3. Replenishment Model
The replenishment model of subscription saves customers time and the frustration of running out of a product they regularly consume or use. This works best for low value, high frequency everyday consumables; think dishwasher tablets and toilet paper.
By offering a range of time periods, customers can adapt their subscription to meet their level of consumption and ensure that a steady stream of their desired product is sent directly and automatically to their door. They will never have to worry about running out of contact lenses, clean tees or coffee (unthinkable!) again. The ease and convenience of this model sets brands up for high levels of customer retention.
Primal Blueprint offers a great example of this kind of replenishment model in action. With a product line of weight loss supplements supporting a best-selling book, customers were able to keep a steady supply of the products they needed to support their lifestyle changes over time.
“At Springline Coffee, our focus is selling small-batch, high-quality coffee. Because we sell a consumable product in a saturated market, our best bet for sustained and forecastable profits is signing customers up for subscription plans. Recharge has helped us take single and sporadic one time purchasers and convert them to a sustainable number of sales that we can forecast each month. As a business that recently launched, the ability to forecast our sales while seamlessly delivering great experiences to our customers has been a hands down win for us.”
Joseph M. McCarthy
While the subscription model has proven to be an incredibly popular selling format for ecommerce retailers over recent years, it’s not without its challenges. Relying on economies of scale and reliable recurring revenue, customer retention is an absolutely core component.
1. Survey every customer at the point of cancelation
The first step to reducing customer churn is understanding why your customers want to cancel their subscription. An effective way to source this information is by including a survey on your cancellation page. This will allow you to collect enough customer insights to plan future retention strategies in order to actively combat customer churn.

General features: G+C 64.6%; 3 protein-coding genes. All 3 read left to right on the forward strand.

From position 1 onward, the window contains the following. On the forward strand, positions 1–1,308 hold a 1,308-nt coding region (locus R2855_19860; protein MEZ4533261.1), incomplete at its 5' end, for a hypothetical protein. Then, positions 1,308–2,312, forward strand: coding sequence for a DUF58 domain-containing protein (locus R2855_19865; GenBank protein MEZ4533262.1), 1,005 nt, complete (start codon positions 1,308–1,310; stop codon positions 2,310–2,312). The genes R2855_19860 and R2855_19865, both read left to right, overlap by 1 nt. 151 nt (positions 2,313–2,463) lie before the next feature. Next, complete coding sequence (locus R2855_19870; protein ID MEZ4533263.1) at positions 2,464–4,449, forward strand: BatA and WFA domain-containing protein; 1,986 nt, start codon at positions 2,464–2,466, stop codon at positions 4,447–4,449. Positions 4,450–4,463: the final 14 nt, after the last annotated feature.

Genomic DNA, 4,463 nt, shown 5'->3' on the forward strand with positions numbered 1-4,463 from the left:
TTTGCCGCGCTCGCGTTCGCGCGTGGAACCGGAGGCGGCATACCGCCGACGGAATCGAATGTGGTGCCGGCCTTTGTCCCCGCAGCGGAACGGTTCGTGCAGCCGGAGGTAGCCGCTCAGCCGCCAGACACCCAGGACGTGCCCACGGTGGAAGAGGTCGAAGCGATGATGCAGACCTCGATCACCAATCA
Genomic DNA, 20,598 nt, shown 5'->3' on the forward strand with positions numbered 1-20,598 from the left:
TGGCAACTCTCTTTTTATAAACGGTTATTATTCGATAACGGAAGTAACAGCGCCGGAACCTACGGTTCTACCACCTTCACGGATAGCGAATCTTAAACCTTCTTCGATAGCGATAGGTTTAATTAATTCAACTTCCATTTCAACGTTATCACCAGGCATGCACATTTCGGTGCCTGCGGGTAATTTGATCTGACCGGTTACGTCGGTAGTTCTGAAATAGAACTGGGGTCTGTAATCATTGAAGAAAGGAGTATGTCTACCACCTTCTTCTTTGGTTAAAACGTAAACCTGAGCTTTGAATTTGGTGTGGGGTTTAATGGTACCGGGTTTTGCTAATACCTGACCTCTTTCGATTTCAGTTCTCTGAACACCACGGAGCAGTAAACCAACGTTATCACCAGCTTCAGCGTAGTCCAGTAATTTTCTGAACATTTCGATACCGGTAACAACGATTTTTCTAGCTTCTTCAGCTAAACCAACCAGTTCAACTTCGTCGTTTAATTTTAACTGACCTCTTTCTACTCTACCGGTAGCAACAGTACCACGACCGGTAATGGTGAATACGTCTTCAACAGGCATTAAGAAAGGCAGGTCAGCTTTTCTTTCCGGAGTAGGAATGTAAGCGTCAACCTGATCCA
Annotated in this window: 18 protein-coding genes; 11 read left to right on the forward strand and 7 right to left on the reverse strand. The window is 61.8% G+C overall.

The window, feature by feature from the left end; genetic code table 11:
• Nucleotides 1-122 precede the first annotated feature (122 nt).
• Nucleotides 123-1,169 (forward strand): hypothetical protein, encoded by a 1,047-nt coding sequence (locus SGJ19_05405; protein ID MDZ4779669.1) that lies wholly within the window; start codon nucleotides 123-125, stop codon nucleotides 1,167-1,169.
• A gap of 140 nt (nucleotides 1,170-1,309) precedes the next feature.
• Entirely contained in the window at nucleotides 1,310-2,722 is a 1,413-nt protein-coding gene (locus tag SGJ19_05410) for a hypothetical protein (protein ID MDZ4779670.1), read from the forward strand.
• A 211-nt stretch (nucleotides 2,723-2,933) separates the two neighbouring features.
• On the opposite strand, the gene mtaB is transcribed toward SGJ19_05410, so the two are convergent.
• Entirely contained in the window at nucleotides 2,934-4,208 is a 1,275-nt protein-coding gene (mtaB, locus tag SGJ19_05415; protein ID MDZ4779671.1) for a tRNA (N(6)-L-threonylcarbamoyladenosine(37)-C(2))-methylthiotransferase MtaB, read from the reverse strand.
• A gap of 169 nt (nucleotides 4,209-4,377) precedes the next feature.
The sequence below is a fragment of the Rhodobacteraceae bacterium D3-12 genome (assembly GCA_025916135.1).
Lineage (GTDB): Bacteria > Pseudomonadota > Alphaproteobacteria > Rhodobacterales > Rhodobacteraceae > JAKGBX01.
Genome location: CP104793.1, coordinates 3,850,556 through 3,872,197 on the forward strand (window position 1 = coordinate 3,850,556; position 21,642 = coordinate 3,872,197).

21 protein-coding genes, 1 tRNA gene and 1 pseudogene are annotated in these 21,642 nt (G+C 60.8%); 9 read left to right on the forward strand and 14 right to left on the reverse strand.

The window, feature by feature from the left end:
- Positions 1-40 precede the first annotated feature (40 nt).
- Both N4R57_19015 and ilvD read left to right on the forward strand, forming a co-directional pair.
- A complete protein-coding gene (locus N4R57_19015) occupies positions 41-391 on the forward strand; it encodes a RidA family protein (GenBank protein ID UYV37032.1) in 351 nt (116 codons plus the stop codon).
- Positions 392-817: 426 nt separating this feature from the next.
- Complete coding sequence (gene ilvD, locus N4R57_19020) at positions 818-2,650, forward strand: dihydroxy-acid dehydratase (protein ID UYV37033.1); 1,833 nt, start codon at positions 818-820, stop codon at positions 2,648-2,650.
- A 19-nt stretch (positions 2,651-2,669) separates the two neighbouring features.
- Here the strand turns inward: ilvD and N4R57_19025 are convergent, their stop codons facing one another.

2. Deliver personalized, reason-based offers
There are a number of reasons why customers choose to cancel their subscription. They could be interested in another product, looking for one that’s more cost effective, or changing the frequency in which they use your product. Whatever the reason may be, you’ll need to make sure that your retention strategy is targeted towards that customer’s specific need.
Present customers who wish to stop their subscription with a list of retention strategy responses. You can then persuade them away from canceling their subscription by responding with a personalized offer. Some examples include:
“This is too expensive” — to which you can respond with a special discount offer.
“I want a different product” — to which your brand can respond with an option to swap their subscription product.
“I already have more than I need” — to which you can respond with an option to skip or pause the next order.
3. Optimize your subscription model offerings
Reducing churn is a constant effort for subscription businesses. Luckily, your customer data provides a plethora of insights that can be used to optimize your messaging for current and future customers.
Outside of evaluating customer cancellation data, you can use behavioral data as well as transactional data to understand the type of message and channels that reach your customers best. You can then use this data to build unique customer journeys to deliver personalized messaging that will resonate with each and every one of your customers.
It’s important to constantly test and segment your messaging for customers to establish which approach works best for achieving your retention goals.
Building a Customer Retention Strategy for Your Online Brand
Customer retention is a crucial element of any brand’s success, and with acquisition costs and competition rising, it’s only growing in importance.
By ensuring you have a firm handle on the current state of your customer retention, you can easily monitor the improvement that your enhanced retention strategies bring.